“Maybe.” I hurled a silver dagger into the throat of the beast. It dropped to its knees, desperately trying to remove the dagger as panic set in. Its long fingers were unable to get a good grip on the slick hilt, and it started to choke as blood built up in its windpipe. The werewolf raised its eyes back to me, utterly afraid, as I covered the distance between us and drove my silver-laced Jian into its chest, piercing the heart, instantly killing it.

I held onto the Jian’s hilt and placed one boot on the werewolf’s chest, dragging the blade from the dead beast with a sucking sound. A loud thud accompanied it a second later as the sword came free and the corpse hit the ground. I retrieved and cleaned my dagger before checking on the five dead men lying about the courtyard. The huge muscles in their shoulders and arms made them appear almost deformed, and each one was missing his middle and index fingers. Deep claw gouges sat in their flesh and one of them had lost his entire face when the werewolf had struck. Their uniforms showed that they’d been English archers, and they’d died in a horrific manner.

Then one of them opened his eyes. And screamed.

The Psychology of Failure

28 Jun

Today I want to talk about something that nobody really wants to talk about: failure.

If you’re looking for some inspiration quotes, some clichés to soften the blow, then read another blog. There’s not going to be any rose-coloured glasses handed out to sugar-coat the issue, just the simple fact that failure sucks.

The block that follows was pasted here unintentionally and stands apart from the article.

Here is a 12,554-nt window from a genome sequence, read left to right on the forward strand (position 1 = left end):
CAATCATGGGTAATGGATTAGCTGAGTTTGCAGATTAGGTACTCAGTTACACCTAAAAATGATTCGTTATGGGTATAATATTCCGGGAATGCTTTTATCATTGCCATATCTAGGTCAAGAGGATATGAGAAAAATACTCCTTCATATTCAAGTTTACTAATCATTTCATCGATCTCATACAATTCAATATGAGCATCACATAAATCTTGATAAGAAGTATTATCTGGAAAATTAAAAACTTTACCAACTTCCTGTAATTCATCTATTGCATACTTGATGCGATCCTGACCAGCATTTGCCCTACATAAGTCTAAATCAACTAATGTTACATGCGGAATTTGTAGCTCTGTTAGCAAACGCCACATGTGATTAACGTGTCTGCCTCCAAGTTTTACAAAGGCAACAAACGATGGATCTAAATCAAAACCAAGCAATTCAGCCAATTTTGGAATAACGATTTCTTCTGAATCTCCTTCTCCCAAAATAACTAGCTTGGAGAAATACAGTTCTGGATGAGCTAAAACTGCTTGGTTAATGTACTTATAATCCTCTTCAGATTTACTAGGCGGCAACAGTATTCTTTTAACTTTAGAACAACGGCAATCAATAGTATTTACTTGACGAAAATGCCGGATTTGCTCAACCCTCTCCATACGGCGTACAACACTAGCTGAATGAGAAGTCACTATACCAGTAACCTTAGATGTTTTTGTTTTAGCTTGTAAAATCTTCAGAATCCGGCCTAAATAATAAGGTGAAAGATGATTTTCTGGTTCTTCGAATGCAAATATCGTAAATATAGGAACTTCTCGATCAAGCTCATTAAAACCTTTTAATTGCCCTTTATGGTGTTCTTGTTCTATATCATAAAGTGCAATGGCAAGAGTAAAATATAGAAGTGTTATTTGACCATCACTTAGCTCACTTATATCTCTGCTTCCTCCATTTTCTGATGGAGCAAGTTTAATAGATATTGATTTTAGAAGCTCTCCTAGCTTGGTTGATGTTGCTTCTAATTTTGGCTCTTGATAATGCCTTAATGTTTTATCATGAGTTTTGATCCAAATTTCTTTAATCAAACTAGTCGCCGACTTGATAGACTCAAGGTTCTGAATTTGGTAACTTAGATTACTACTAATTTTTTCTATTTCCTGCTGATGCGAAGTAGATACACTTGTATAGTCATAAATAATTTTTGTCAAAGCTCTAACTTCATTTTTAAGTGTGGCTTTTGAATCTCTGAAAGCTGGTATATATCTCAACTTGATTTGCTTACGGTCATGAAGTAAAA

When you fail, you’ve got two choices – quit, or try harder. That’s it. That’s all. It’s not complicated at all.

Unpublished writers don’t have any way to judge how close they are to success, if maybe this next revision will be the one that works. There aren’t any statistics to measure how far you’ve come, how far you’ve got left to go, or how many more plateaus are left to conquer. And the more time you invest in something, the harder it is to quit.

So what has failure done for me? It’s shoved me out of my comfort zones, dragged me over multiple plateaus, and brought my writing up to a higher level.

Better? Yes. Good enough? We’ll see.

Interview 2 with Steve McHugh

20 Jun

Steve McHugh recently launched his new novel, Crimes Against Magic, available on Amazon. Between publishing a paper version, writing the sequel – and well , everything else on his plate – he managed to squeeze in some precious time to stop by for an interview.

D:  It has to be a unique feeling to get your novel published. What was going through your mind as you were preparing to launch your story? How did crossing the finish line feel?

S:  Honestly, I was terrified that people would hate it, that it would never sell and that my entire idea of being a capable writer was some sort of crazed fantasy.  It was a pretty scary thing to do, to allow myself to be put out there. Turns out, I was wrong to feel that way, but at the time I was stepping into the unknown.

It felt great to finally be at the point where publishing was happening, but that first day was so nerve wracking I probably didn’t allow myself to feel any sort of euphoria at having completed it.

D:  Are you allowing yourself to feel some euphoria now?  Or have you jumped right into wrapping up your next project? Is there going to be a book three in the future?

S:  I guess euphoria could be a good way of describing it. I’d set a goal what I wanted to sell on my opening day. Something I thought was realistic. 12 books sold, that was it. I managed about 35, so that was incredible. It settled down pretty quickly after that, but the fact that people are buying and (according to the reviews) liking my book is just far more than I could have hoped.